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I always try to get matches early...just spend an 45min to an hour just throwing on different boards (move around..play on different boards). Maybe have a single beer if that's your thing. Just get focused but not too much pressure on yourself. Maybe find someone around your skill level to play a few practice games with....or take along a friend that's into darts.
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(01-08-2015, 06:49 PM)Cyanide Wrote:
(01-08-2015, 06:28 PM)0ldjoblo Wrote: What they said ,,, ^^^^^^^,,,,

Just 1 more tip ,,,Play the board,,not your opponent ,,, Cause If your concentration is on making the best shot possible ,,,,it dosen't matter what your opponent does,,,,,,I know its easy to say ,,but it's harder to do in reality,,,,,,

I'm not so sure about this one. I'm always aware of what the opponent is doing because it can change how I approach an outshot. If I'm on 122 and the opponent is back in the 200's I won't go the same way I'd go if they were sitting on 40.

So I wouldn't completely ignore what the opponent is doing. Just be aware of your surroundings. But since it's soft tip you don't have to keep an eye on the chalker either, so that helps.

Thanks Cyanide,,,,a good example of making the best shot possible,,,,Guests cannot see images in the messages. Please register at the forum by clicking here to see images.,,,,,
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Thanks for all the advice everyone. I finished 25th out of 52.

However, my nerves were affecting me too much. In the first match, I couldn't keep my hand steady and it was trembling a bit. The trembling went away after that but I couldn't seem to replicate my stroke.
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(01-09-2015, 06:51 PM)hermynog Wrote: Thanks for all the advice everyone. I finished 25th out of 52.

However, my nerves were affecting me too much. In the first match, I couldn't keep my hand steady and it was trembling a bit. The trembling went away after that but I couldn't seem to replicate my stroke.

It gets better... Keep at it. Guests cannot see images in the messages. Please register at the forum by clicking here to see images.
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Very good showing for a first my friend.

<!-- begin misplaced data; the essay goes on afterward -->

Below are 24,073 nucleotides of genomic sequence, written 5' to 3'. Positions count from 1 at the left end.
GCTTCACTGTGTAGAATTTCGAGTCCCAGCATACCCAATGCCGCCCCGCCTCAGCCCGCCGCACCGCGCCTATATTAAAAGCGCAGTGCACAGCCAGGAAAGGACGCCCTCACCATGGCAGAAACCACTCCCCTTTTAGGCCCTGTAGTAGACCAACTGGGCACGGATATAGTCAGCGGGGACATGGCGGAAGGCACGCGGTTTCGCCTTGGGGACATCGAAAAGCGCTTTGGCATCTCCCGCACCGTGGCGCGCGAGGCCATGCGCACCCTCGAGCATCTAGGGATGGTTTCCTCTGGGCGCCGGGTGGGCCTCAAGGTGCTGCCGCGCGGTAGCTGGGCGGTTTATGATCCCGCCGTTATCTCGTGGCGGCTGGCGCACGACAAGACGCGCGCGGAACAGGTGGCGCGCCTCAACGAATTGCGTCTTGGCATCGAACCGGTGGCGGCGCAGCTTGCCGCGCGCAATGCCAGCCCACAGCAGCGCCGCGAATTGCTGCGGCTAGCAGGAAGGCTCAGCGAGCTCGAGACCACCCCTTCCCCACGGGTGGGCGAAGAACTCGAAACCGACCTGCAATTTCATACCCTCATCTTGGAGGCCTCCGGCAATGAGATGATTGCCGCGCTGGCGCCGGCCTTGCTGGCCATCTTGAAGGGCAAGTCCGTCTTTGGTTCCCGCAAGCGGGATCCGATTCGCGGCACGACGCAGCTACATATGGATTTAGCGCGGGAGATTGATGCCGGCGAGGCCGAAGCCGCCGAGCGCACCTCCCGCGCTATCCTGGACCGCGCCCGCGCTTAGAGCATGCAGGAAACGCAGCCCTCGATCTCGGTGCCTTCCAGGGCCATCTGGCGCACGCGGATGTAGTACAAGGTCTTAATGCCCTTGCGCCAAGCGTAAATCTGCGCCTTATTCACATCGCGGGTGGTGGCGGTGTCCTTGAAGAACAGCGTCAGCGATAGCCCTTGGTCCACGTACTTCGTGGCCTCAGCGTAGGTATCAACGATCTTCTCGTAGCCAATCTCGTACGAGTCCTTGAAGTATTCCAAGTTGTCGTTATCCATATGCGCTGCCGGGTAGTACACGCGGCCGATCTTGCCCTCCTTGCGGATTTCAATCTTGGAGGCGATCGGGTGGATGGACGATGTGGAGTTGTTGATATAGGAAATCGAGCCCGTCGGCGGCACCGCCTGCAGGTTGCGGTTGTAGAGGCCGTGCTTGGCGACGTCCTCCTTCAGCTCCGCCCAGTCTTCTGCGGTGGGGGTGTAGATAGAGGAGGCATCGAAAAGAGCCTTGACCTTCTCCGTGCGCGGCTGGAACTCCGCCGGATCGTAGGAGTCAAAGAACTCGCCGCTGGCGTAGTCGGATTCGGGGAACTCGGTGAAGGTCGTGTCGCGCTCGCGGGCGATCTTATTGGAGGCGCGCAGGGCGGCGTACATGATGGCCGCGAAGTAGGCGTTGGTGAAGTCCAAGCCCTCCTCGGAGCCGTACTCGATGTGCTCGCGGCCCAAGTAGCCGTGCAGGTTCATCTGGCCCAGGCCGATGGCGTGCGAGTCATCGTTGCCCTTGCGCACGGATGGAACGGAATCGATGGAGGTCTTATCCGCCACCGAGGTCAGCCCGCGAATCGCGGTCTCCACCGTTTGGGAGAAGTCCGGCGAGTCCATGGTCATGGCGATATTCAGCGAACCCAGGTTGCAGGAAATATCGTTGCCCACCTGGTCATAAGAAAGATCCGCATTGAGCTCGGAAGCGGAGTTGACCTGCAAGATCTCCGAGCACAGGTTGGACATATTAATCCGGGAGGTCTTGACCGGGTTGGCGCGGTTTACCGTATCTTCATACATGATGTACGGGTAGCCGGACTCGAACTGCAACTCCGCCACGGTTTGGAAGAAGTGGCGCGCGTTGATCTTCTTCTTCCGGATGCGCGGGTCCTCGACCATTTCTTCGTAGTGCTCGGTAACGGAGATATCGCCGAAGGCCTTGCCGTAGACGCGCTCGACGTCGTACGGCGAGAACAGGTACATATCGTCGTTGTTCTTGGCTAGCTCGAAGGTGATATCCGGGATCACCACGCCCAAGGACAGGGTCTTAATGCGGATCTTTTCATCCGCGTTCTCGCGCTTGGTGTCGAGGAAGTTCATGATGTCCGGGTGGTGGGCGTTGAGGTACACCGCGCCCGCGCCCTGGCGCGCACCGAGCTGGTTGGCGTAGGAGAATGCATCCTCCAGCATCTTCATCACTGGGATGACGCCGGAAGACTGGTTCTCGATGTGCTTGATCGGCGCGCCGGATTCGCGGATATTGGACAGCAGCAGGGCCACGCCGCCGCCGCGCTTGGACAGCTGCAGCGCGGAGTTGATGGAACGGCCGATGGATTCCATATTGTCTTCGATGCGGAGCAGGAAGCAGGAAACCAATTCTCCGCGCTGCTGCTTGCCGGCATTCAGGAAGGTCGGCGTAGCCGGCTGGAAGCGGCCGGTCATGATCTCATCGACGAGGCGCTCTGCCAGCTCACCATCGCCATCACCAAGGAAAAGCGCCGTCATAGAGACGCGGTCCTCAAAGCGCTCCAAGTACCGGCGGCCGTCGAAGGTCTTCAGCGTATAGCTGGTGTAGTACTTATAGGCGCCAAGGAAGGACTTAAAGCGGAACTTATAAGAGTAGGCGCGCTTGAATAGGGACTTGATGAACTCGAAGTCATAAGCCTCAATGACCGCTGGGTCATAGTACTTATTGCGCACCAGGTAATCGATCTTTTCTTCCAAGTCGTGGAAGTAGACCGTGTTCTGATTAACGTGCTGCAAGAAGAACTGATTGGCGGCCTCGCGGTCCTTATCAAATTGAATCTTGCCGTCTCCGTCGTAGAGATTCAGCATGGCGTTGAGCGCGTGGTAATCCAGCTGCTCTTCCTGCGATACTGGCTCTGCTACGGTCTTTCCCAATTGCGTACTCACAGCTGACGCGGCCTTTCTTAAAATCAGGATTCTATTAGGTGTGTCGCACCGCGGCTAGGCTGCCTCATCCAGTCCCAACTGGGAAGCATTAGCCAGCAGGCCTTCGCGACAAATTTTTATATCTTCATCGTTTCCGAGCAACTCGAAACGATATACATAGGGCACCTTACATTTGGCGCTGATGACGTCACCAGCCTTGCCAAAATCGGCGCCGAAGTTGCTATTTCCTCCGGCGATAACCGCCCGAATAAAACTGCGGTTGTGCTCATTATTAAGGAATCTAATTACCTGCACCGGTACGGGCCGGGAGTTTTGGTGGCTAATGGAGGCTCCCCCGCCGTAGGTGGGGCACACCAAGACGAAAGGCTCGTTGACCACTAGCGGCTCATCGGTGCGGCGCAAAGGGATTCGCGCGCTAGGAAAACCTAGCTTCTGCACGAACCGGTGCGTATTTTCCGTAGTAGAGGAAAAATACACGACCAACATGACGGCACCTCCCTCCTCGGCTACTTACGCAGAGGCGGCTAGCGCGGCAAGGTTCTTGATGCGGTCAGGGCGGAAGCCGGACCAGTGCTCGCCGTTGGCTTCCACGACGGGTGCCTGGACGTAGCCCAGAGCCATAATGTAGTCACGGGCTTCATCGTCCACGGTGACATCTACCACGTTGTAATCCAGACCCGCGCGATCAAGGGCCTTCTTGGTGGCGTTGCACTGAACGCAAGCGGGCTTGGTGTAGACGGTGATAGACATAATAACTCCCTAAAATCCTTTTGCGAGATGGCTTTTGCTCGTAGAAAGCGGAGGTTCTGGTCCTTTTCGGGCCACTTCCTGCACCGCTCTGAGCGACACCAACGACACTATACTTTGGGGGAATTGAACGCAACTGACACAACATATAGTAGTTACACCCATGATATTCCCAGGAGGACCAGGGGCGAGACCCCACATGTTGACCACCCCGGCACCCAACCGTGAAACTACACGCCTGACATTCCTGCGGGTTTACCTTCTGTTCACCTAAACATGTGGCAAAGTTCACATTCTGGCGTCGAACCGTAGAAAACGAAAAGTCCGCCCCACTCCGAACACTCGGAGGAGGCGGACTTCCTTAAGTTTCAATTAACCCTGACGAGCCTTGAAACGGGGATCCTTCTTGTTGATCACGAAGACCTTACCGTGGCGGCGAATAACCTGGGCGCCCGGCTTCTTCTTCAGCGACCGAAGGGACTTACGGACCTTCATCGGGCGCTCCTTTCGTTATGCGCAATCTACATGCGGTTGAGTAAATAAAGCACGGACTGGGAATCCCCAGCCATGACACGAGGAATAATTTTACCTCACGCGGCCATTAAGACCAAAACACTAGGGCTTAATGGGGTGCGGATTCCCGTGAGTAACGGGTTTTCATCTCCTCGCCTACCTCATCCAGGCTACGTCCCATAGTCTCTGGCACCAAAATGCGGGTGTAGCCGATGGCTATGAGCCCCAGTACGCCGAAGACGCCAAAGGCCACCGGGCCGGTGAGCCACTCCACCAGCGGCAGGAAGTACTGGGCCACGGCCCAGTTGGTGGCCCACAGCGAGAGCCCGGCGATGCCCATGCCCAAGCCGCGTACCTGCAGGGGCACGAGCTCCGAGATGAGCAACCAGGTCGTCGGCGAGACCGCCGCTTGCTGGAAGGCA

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Thanks Cyanide and Saber Guests cannot see images in the messages. Please register at the forum by clicking here to see images.

Going for a second one on Tuesday, against players of higher ratings. Good thing there's no handicap though, saw quite a few heavyweights knocked out in R1 yesterday due to the massive Dartslive2 Handicaps.
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Just keep on going mate. As others said, let it be okay to lose, there's nothing wrong with it. Even Phil Taylor got whitewashed, and still managed to battle through it.
Even when you throw good darts, there will be somebody lurking around, better, steadier and calmer than you. There always is. And sometimes they just give the impression to be very good at it.
Might share an adventure I had in my early months playing serious darts. I was playing my first soft tip league, so scores weren't high across the teams anyway. Did I mention the "somebody" earlier? It happened. My team went to the pub where the home team was awaiting us, and on our trip, my friend told me "there's this one player who used to play a league above us, he went back a notch to help his best friends" - and the shaking and trembling began. I couldn't hit anything, at all. I was nowhere near my humble aim, which was stray, yet still around the segments. Whitewashed, dead, finito. What an experience, it kept me up all night, and I started doing something I never thought I would: replaying the match in my head. It was when my darts got a whole new shape. It wasn't just fun anymore, it was more than that. "I know I can do this, I have to."
From there on it wasn't just training once a week with the team. It was cereal and darts. Steak and darts. Salad and darts. If these big guys on TV can go straight down that 20 segment, so do I somehow. I was like a poker player: I would die without my darts. I carried them when going out, just in case some drunk lad felt lucky enough to play for a pint - and I did love free pints.